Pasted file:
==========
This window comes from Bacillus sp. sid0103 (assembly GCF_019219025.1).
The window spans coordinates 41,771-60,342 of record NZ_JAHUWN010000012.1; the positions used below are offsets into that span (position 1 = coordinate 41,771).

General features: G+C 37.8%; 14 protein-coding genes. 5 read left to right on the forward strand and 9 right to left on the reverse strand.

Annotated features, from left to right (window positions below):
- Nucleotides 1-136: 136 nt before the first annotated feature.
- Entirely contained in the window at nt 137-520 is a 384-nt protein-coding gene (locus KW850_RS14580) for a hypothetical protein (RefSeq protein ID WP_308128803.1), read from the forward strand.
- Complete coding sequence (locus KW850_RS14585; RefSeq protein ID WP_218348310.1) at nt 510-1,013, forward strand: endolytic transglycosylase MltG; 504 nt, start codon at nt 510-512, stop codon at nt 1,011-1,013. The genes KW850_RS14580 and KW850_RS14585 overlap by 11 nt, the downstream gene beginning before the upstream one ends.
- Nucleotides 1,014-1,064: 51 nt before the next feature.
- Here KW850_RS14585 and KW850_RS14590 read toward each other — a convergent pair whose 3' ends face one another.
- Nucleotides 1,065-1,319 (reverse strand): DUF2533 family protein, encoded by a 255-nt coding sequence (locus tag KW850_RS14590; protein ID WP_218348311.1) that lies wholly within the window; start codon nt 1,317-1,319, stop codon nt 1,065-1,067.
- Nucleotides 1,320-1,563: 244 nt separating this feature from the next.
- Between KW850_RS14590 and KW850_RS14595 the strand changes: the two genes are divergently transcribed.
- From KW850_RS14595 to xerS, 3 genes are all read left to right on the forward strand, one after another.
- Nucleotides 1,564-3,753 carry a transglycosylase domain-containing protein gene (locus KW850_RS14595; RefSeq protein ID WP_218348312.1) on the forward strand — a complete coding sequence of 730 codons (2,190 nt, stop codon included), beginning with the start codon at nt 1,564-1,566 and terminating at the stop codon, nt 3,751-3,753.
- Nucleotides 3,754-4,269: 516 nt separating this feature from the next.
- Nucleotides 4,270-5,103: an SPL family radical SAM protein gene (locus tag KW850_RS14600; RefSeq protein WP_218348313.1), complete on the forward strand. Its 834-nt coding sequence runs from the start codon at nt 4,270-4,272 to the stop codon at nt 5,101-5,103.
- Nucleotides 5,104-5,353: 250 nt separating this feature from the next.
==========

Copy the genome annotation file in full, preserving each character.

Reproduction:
This window comes from Bacillus sp. sid0103 (assembly GCF_019219025.1).
The window spans coordinates 41,771-60,342 of record NZ_JAHUWN010000012.1; the positions used below are offsets into that span (position 1 = coordinate 41,771).

General features: G+C 37.8%; 14 protein-coding genes. 5 read left to right on the forward strand and 9 right to left on the reverse strand.

Annotated features, from left to right (window positions below):
- Nucleotides 1-136: 136 nt before the first annotated feature.
- Entirely contained in the window at nt 137-520 is a 384-nt protein-coding gene (locus KW850_RS14580) for a hypothetical protein (RefSeq protein ID WP_308128803.1), read from the forward strand.
- Complete coding sequence (locus KW850_RS14585; RefSeq protein ID WP_218348310.1) at nt 510-1,013, forward strand: endolytic transglycosylase MltG; 504 nt, start codon at nt 510-512, stop codon at nt 1,011-1,013. The genes KW850_RS14580 and KW850_RS14585 overlap by 11 nt, the downstream gene beginning before the upstream one ends.
- Nucleotides 1,014-1,064: 51 nt before the next feature.
- Here KW850_RS14585 and KW850_RS14590 read toward each other — a convergent pair whose 3' ends face one another.
- Nucleotides 1,065-1,319 (reverse strand): DUF2533 family protein, encoded by a 255-nt coding sequence (locus tag KW850_RS14590; protein ID WP_218348311.1) that lies wholly within the window; start codon nt 1,317-1,319, stop codon nt 1,065-1,067.
- Nucleotides 1,320-1,563: 244 nt separating this feature from the next.
- Between KW850_RS14590 and KW850_RS14595 the strand changes: the two genes are divergently transcribed.
- From KW850_RS14595 to xerS, 3 genes are all read left to right on the forward strand, one after another.
- Nucleotides 1,564-3,753 carry a transglycosylase domain-containing protein gene (locus KW850_RS14595; RefSeq protein ID WP_218348312.1) on the forward strand — a complete coding sequence of 730 codons (2,190 nt, stop codon included), beginning with the start codon at nt 1,564-1,566 and terminating at the stop codon, nt 3,751-3,753.
- Nucleotides 3,754-4,269: 516 nt separating this feature from the next.
- Nucleotides 4,270-5,103: an SPL family radical SAM protein gene (locus tag KW850_RS14600; RefSeq protein WP_218348313.1), complete on the forward strand. Its 834-nt coding sequence runs from the start codon at nt 4,270-4,272 to the stop codon at nt 5,101-5,103.
- Nucleotides 5,104-5,353: 250 nt separating this feature from the next.